Hearts and buttons

IMG_6978Last Tuesday felt like a day to sit down and do a bit of button sewing-on. It seemed like the first time in ages when the house was quiet and I could indulge. I had enough hearts crocheted and stiffened to make two more hanging decorations. In the time that babykins was a playgroup I managed to stitch on almost all the buttons for them both. Stitching them all together into the final hanging shape always takes me ages but I finished one last night. Getting good pictures of these is so difficult. I wish I could afford a professional product photographer! When I do it there are shadows where I don’t want them, the colours don’t show at their best and the focus is off in places! I think it’s partly that they are so long – 60cm or 2′ from the top bit of crochet to the bottom. hanging heartsWhat a difference natural light makes to an amateur photographer. The photo in the centre above was taken at night with a flash and a Canon digital ixus 80IS. I have played around a little with it but it still looks wrong. The two outer photos were done in natural light with an iPhone in HD mode (iPhone 5 I think, it was my Mum’s).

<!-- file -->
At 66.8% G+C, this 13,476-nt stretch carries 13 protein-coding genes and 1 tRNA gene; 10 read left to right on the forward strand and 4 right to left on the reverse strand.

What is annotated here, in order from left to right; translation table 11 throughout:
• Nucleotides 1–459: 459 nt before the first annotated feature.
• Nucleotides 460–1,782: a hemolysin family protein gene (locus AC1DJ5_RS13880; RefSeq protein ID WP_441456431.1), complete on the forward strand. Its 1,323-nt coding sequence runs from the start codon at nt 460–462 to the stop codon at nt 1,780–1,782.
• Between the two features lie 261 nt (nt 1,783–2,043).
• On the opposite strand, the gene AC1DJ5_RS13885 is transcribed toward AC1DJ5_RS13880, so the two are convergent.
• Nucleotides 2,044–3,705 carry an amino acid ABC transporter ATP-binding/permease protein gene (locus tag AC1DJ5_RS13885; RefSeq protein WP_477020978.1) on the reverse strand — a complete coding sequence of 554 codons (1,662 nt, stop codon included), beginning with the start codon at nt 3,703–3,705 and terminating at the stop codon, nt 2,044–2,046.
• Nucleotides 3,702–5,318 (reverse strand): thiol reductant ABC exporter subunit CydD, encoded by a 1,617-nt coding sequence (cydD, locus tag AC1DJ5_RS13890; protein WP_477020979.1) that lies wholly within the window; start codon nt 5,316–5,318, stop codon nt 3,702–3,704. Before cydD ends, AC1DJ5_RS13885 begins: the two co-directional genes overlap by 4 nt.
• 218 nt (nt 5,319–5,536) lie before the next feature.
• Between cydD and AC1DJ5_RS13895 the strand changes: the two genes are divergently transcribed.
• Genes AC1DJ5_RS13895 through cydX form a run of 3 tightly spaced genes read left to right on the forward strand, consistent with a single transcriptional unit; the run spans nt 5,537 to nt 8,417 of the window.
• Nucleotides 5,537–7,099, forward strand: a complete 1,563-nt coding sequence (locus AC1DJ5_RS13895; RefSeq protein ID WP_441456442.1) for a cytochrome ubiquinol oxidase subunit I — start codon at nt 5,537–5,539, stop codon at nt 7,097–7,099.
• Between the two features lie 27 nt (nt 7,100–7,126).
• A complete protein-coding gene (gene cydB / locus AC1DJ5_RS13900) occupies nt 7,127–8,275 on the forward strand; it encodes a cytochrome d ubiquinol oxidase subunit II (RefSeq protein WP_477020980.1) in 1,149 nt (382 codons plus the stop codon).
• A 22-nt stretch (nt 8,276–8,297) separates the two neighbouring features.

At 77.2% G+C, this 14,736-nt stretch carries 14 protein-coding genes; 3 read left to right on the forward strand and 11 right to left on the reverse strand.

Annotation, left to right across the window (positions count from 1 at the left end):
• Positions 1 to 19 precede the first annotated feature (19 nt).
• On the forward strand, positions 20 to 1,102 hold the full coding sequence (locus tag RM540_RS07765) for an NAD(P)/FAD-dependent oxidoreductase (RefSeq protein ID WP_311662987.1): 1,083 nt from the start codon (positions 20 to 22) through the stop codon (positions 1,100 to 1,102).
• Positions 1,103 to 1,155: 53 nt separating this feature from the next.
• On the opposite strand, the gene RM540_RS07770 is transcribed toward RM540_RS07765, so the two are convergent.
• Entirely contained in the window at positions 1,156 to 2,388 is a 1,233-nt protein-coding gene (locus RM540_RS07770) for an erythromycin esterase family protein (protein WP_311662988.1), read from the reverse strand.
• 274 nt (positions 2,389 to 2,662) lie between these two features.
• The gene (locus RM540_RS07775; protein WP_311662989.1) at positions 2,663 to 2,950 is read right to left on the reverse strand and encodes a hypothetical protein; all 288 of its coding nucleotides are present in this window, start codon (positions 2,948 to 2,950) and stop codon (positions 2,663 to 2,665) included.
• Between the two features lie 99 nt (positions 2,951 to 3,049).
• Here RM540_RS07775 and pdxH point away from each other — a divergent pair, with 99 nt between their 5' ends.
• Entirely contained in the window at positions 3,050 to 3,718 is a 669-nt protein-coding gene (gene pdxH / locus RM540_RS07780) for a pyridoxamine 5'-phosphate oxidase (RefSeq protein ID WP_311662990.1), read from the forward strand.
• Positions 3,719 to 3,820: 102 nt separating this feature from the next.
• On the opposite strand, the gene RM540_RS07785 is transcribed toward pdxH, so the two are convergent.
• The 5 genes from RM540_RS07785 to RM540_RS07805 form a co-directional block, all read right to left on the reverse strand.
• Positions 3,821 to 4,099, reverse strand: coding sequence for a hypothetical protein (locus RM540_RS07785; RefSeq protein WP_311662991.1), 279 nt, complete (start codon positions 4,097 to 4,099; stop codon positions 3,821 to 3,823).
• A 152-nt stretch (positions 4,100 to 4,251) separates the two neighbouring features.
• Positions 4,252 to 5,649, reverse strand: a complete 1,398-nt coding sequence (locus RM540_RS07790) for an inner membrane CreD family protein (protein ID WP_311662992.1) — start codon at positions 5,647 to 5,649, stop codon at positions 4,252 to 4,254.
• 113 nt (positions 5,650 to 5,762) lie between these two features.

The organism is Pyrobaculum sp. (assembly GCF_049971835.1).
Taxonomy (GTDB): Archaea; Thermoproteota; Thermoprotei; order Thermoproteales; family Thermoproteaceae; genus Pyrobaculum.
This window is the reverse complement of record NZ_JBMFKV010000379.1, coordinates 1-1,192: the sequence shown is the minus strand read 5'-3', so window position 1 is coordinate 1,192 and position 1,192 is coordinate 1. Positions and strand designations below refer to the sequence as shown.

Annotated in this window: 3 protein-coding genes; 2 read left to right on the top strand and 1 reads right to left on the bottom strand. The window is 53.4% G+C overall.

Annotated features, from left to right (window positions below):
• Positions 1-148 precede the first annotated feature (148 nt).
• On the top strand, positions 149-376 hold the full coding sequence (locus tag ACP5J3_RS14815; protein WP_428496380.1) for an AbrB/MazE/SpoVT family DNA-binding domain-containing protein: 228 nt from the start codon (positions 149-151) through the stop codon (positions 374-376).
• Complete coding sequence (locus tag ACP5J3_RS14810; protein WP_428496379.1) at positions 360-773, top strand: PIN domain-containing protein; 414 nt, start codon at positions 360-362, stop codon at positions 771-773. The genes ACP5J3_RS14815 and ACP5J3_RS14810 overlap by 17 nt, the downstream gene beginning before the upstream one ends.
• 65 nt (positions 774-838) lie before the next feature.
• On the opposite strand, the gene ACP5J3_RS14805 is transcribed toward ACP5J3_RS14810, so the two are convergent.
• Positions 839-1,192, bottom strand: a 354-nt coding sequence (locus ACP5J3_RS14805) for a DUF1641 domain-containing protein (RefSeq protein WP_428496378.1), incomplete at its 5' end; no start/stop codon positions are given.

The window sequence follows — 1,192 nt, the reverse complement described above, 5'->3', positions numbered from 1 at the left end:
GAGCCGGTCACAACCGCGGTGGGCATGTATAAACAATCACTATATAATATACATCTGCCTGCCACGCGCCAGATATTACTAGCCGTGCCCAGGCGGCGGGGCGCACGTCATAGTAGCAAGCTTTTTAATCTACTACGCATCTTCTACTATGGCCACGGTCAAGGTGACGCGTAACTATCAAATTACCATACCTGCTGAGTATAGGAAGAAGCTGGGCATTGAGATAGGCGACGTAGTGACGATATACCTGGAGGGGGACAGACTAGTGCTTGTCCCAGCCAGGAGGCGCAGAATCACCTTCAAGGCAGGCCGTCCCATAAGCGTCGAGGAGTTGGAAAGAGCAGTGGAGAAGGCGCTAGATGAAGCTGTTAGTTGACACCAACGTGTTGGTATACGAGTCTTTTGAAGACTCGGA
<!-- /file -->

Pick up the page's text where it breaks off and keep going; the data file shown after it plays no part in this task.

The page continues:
I have one more decoration to finish off and then I will have to get on with more crocheting and blocking out and experimenting with more photography. Maybe I should take them out into the garden and hang them amongst some branches? I’d be happy to hear any top tips, bearing in mind that my cameras are limited those mentioned above.

The Joy of Snow….up close

IMG_1501Can you see tiny snowflake shapes twinkling?IMG_1530
IMG_1528What about now, slightly closer up?IMG_1524

IMG_1509I’m sure I never used to see ‘proper’ snowflakes when I was a child. Was I just not looking carefully enough, caught up in the more exciting activities that come with snow? Is this viewing of snowflakes the consequence of age or has the type of snow we get changed?

I’d love the opportunity to see snowflakes under a microscope but for now, the macro function of my camera will do.

All images taken with Canon Digital Ixus 80IS and edited with iPhoto.

Inspiration from Little Tin Bird, here. Scroll down to the last picture.